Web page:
Wednesday, 22 March 2017

Beauty And The Beast

Beauty And The Beast, Cert: PG, 129 mins, Walt Disney Pictures.

Disney continues its prolific slate of live-action remakes. There was Alice In Wonderland, Cinderella, Maleficent and Oz: The Great And Powerful (my favourite by a yellow-brick mile). It’s a strategy with no sign of slowing down, with Mulan, Peter Pan and The Lion King all in the works, along with The Nutcracker and a Mary Poppins sequel currently being made.
  Its latest re-envisioning, is of Beauty And The Beast, the 1991 classic which made history for being the first animated-feature ever to be nominated for the Best Picture Oscar. An unbelievable twenty-six years later, the decidedly dark tale of unlikely love, cursed spells, red roses and talking household objects, returns to enchant a new generation.
  It’s an exuberant, bells and whistles experience: rich, glossy, dappled to within an inch of its blockbusting, GCI-sprinkled life. So much so, that all the hype generated by trailers and Twitter-spheres, can’t help but leave you feeling delighted, warm, and yet oddly hollow. The problem with being so faithful to a beloved original, is that this adaptation can feel like its set-pieces (and occasionally over-long songs) are highlights, engaged in a box-ticking exercise.
 That said, it is visually absolutely stunning. The sets and costumes (by powerhouse designers Sarah Greenwood and Jacqueline Durran - Pride And Prejudice, Atonement, Anna Karenina), are phenomenal, whether it’s the bustling re-creation of a so-called ‘provincial’ town, or an austere rendering of the incandescent castle. The effects are wonderful; all the more immersive in 3D: plates are whizzing, snowballs are thrown and candles flicker.
 Some performances work better than others. Emma Watson’s good, but for me, just looks too young to play Belle. The maturity of Keira Knightley or Gemma Arterton would’ve been better. Dan Stevens’ Beast, is covered under so much computerised motion-capture, that his performance disappears. Kevin Kline adds pathos, Luke Evans is terrific as a malevolently vain Gaston, and the voice-work is particularly strong. Ian McKellen has fun as the curmudgeonly cynical clock Cogsworth, and Emma Thompson’s absolutely perfect as sweet Mrs. Potts, but I’d have preferred to see them in human form for longer. The extraordinarily star-studded cast, yearning score and aesthetic flourishes, make it enduringly magical.

Rating: * * *

Image result for beauty and the beast poster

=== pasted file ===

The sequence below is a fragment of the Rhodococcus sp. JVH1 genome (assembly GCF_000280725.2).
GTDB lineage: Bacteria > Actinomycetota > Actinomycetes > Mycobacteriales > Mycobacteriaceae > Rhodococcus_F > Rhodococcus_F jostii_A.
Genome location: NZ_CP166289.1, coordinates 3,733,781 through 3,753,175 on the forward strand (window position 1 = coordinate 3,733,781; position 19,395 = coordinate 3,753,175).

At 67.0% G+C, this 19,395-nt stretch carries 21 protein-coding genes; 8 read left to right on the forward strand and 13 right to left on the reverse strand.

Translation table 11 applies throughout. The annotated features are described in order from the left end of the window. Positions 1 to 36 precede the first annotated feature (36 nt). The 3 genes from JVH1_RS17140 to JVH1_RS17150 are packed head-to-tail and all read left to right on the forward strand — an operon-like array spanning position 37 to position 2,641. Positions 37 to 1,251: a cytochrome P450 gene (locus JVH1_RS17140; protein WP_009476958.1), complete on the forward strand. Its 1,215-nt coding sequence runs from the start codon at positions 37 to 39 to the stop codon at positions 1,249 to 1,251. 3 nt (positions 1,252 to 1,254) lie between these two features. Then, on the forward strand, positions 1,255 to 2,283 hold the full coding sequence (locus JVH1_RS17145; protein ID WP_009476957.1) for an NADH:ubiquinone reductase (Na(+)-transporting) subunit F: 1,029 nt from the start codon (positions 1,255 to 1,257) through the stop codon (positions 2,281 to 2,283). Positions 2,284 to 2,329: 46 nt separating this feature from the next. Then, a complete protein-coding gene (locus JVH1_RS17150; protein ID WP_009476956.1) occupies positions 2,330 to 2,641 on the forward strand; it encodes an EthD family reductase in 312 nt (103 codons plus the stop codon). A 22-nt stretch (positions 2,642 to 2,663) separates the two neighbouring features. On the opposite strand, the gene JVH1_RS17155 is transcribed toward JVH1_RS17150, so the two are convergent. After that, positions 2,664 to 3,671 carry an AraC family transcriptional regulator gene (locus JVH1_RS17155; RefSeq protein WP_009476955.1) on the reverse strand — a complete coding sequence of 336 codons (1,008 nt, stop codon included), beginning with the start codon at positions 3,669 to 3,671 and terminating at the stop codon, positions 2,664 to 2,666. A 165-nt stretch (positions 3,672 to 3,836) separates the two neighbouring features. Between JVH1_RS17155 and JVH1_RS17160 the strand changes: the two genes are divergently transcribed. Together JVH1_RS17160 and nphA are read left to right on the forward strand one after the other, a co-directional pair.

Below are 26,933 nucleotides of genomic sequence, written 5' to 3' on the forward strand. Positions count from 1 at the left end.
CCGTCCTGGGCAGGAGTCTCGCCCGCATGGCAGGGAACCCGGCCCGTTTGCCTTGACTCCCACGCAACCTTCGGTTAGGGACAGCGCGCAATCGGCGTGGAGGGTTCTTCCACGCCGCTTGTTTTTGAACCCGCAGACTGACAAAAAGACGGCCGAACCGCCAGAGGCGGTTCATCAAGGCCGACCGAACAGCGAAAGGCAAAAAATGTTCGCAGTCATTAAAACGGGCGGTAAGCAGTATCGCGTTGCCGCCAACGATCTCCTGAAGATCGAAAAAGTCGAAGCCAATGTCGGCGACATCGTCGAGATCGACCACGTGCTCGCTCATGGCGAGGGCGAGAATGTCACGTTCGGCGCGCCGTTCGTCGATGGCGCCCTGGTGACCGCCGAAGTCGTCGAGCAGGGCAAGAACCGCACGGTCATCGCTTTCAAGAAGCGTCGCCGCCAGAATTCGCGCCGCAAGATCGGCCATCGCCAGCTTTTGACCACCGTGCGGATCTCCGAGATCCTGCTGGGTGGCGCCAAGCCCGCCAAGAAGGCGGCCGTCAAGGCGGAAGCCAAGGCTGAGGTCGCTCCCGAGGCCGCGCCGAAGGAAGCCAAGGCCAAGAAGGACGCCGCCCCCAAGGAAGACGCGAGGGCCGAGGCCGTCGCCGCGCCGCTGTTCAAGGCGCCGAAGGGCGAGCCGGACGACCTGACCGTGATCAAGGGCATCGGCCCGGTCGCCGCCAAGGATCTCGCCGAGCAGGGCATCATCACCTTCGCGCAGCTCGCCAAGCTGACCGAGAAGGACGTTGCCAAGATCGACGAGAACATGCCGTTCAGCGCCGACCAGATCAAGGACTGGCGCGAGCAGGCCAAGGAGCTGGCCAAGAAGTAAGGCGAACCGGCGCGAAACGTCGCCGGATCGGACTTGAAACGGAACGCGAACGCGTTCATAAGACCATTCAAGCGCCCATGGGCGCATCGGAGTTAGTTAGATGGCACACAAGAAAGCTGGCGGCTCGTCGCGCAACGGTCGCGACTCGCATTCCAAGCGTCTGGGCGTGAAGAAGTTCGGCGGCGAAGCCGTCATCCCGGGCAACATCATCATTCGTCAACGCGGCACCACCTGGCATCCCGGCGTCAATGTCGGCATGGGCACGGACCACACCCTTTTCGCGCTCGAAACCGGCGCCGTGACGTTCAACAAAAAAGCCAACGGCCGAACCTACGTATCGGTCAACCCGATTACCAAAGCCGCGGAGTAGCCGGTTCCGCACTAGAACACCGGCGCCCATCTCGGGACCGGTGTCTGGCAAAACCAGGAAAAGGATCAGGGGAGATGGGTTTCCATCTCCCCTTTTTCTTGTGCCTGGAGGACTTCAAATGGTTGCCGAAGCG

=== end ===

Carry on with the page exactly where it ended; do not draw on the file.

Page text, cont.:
Thursday, 9 March 2017


Logan, Cert: 15, 137 mins approx, 20th Century Fox and Marvel Studios.

It’s easy to forget that with today’s veritable menu of superhero or franchise blockbusters (my favourite genre) and their innumerable extrapolations of sequel, prequel, reboot and cinematic-universe crossover etc - it all began with X-Men. Since the early Superman films, they’d been lacking in popularity. That changed in 2000, when original X-Men director Bryan Singer, (helming four to date), made a surprise hit, reinvigorating audience anticipation. Its figurehead, was Hugh Jackman’s grouchy, adamantium-clawed Wolverine.
  Logan is the ninth installment, as well as the latest of three standalone chapters, which focus primarily on his character, with Jackman having long-stated this is his last appearance in the role.
 Critically lauded as the most impressive addition in recent years - it’s an almost radical departure: stripped-back, gritty, edgy and visceral. The saga’s tone has never gone this dark and daring before. While most audiences probably find this sudden change refreshing, with the cast saying: ‘It hardly felt like an X-Men movie at all’ - for me, that’s precisely the problem.
The regular X-Men films, canonically, not only feature all the mutants collaborating together, but also have spectacle, humour, action set-pieces laden with CGI, and consequently were so much more fun. I prefer them lighter and brighter, with more zip, pace, and that vital fantastical element foregrounded throughout.
Instead here, much of that is jettisoned, in favour of being so serious, paired-down, and extremely violent. Maybe not gratuitously so, but certainly unnecessary. Wolverine’s trademark slicing-and-dicing is still intact - but didn’t need quite so much blood - and occasional decapitation. It didn’t bother me personally, but the much publicised 15-rating is fully justified. Director James Mangold’s conscious choice to include both only intermittent action, and the briefest glimpse of super-powers, will suit some, and there are a few surprise twists. Jackman and Patrick Stewart’s shockingly frail Professor Xavier, hiding out in a Mexican dust-bowl, (a landscape aptly evoking the narrative’s themes of isolation), both give strong performances, as does Boyd Holbrook especially,  as a slimy new bionic villain. ‘You’re not the only one that’s been enhanced’ he drawls. As good as it is, X2 or Apocalypse are so much more satisfying.

Rating: * * *

Image result for Logan Movie Poster